Supply chain effectiveness and costs are affected by the demand variability, especially in the upstream echelons. The propagation of demand variability moving upstream in the supply chain has been widely studied in the literature and it is known as the Bullwhip Effect phenomenon. In this paper, the bullwhip effect in a European automotive spare parts chain is identified, with the aim of shedding some light on how demand variability propagates in different groups of products. We considered more than 30,000 products, characterised by different technical characteristics, demand classes and planning parameters. The results showed that the considered supply chain is affected by the bullwhip effect. Additional analyses suggested that the bullwhip effect is larger for fast moving products rather than for slow movers. Hence, dealers tends to decouple supply and demand and, when they are given incentives to forward-buy, they may prefer to forward-buy fast moving items. Moreover, as the dealers tend,to exploit the promotional benefits by forward-buying in the final period of promotions, frequent switches from promotional to non promotional periods tend to increase the propagation of the demand variability.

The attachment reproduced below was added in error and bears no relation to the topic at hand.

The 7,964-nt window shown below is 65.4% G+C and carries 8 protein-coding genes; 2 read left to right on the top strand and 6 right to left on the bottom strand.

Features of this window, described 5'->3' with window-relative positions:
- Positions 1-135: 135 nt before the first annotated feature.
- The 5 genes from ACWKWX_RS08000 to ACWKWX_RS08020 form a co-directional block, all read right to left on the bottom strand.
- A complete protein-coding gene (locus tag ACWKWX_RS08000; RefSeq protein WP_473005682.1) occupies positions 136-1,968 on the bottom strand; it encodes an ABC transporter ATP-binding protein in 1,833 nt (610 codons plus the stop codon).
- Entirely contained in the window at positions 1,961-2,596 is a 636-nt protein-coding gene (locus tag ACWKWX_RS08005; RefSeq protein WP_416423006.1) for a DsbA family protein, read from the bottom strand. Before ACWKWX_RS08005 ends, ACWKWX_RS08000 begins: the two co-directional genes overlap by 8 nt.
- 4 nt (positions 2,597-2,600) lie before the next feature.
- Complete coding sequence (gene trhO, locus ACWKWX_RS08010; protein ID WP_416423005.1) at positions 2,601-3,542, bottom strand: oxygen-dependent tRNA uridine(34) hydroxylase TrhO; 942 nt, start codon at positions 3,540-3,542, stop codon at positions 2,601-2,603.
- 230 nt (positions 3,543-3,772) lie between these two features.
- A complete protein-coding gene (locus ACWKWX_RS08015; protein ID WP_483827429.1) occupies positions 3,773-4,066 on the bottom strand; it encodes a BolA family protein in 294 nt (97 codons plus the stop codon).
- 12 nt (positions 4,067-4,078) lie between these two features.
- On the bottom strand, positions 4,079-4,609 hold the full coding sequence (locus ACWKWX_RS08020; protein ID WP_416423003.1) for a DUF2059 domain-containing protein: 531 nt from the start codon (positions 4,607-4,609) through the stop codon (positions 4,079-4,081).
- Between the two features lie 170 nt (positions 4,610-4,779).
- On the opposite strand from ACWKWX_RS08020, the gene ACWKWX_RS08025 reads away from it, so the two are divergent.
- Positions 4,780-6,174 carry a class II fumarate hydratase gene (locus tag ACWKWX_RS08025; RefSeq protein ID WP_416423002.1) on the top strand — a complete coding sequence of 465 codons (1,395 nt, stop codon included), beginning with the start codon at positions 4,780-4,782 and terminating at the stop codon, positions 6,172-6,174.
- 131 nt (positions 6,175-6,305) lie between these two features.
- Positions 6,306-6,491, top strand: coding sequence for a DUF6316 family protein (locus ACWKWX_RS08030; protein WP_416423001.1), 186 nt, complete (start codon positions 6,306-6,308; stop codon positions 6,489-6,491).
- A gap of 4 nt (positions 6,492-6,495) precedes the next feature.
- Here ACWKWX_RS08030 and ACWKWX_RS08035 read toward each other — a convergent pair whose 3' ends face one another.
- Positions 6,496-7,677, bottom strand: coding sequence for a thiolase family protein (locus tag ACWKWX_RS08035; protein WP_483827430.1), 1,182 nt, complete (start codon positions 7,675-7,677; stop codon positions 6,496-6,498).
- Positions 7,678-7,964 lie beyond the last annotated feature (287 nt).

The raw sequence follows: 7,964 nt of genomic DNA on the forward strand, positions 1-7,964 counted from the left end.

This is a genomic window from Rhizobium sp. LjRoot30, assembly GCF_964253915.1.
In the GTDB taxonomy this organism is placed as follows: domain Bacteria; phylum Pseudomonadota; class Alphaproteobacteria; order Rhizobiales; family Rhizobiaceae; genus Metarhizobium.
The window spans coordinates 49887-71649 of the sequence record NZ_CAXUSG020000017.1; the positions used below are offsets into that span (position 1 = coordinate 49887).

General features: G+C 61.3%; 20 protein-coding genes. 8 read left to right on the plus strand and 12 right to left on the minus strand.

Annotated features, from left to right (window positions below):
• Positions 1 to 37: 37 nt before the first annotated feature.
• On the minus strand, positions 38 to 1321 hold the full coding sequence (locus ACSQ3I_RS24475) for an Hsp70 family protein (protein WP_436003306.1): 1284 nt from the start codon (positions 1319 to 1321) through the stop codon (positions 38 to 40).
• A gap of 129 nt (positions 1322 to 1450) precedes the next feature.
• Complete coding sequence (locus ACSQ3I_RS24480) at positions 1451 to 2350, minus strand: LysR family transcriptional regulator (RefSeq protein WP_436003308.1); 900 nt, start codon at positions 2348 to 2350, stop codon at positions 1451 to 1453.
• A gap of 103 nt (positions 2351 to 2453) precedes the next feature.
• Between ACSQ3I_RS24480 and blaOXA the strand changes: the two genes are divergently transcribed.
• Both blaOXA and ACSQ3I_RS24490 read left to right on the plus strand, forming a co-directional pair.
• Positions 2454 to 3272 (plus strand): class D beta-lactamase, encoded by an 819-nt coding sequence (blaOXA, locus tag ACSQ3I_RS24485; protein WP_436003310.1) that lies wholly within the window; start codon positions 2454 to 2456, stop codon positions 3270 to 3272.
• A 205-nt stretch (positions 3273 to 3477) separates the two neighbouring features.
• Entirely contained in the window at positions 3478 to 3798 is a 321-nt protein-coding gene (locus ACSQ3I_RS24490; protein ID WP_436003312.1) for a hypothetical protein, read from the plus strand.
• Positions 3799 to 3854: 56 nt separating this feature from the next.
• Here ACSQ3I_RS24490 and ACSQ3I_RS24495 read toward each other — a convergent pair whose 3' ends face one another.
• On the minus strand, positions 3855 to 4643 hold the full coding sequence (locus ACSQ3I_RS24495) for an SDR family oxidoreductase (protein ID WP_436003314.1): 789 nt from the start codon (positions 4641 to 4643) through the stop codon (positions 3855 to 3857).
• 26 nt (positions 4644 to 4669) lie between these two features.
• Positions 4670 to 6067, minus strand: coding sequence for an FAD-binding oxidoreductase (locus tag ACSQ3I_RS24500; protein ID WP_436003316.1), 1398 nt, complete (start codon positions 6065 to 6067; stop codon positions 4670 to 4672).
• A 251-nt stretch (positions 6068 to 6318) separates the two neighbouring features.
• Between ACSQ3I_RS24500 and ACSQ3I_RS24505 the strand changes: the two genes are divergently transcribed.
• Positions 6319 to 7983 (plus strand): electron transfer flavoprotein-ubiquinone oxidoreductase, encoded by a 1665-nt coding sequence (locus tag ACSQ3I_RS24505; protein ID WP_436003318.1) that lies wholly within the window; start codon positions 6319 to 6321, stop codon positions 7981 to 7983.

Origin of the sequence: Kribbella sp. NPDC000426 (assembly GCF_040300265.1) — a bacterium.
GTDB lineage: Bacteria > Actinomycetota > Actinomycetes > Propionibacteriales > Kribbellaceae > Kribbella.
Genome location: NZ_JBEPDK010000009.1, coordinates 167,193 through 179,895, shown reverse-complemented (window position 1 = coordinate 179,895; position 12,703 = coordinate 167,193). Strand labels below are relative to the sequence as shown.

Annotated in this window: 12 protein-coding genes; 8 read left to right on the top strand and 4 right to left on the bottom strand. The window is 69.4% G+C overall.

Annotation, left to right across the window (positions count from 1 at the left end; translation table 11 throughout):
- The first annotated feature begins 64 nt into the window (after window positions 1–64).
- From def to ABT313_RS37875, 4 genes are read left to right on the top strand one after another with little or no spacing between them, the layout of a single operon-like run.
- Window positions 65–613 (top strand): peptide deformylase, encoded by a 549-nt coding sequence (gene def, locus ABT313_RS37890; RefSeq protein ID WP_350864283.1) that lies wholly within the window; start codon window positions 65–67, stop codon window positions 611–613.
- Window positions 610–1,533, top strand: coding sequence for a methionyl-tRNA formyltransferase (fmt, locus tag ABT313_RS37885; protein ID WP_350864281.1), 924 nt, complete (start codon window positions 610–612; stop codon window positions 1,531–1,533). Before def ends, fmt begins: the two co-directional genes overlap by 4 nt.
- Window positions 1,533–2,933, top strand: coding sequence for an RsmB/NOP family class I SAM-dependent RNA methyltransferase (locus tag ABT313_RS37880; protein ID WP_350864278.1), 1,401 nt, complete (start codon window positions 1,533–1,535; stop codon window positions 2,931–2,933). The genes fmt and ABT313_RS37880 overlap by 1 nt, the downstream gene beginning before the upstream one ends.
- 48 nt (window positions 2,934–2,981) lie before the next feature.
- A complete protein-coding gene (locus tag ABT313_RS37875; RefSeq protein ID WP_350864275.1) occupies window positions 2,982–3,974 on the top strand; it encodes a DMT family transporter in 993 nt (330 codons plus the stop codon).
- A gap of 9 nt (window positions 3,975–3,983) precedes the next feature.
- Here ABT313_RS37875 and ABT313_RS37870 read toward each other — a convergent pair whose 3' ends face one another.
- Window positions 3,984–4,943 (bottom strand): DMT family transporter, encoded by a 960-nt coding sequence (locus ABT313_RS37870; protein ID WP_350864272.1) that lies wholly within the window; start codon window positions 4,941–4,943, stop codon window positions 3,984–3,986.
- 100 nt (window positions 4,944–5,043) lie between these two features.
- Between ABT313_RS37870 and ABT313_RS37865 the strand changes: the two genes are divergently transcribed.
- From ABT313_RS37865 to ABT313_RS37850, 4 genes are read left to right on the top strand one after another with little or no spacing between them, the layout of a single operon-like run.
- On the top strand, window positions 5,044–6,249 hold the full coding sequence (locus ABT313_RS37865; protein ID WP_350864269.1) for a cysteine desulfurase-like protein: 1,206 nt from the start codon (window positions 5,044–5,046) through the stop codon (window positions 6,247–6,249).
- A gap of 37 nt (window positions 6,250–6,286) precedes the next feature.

|Titolo:||An empirical investigation on the antecedents of the bullwhip effect: Evidence from the spare parts industry|
|Data di pubblicazione:||2019|
|Digital Object Identifier (DOI):||http://dx.doi.org/10.1016/j.ijpe.2017.08.029|
|Appare nelle tipologie:||1.1 Articolo in rivista|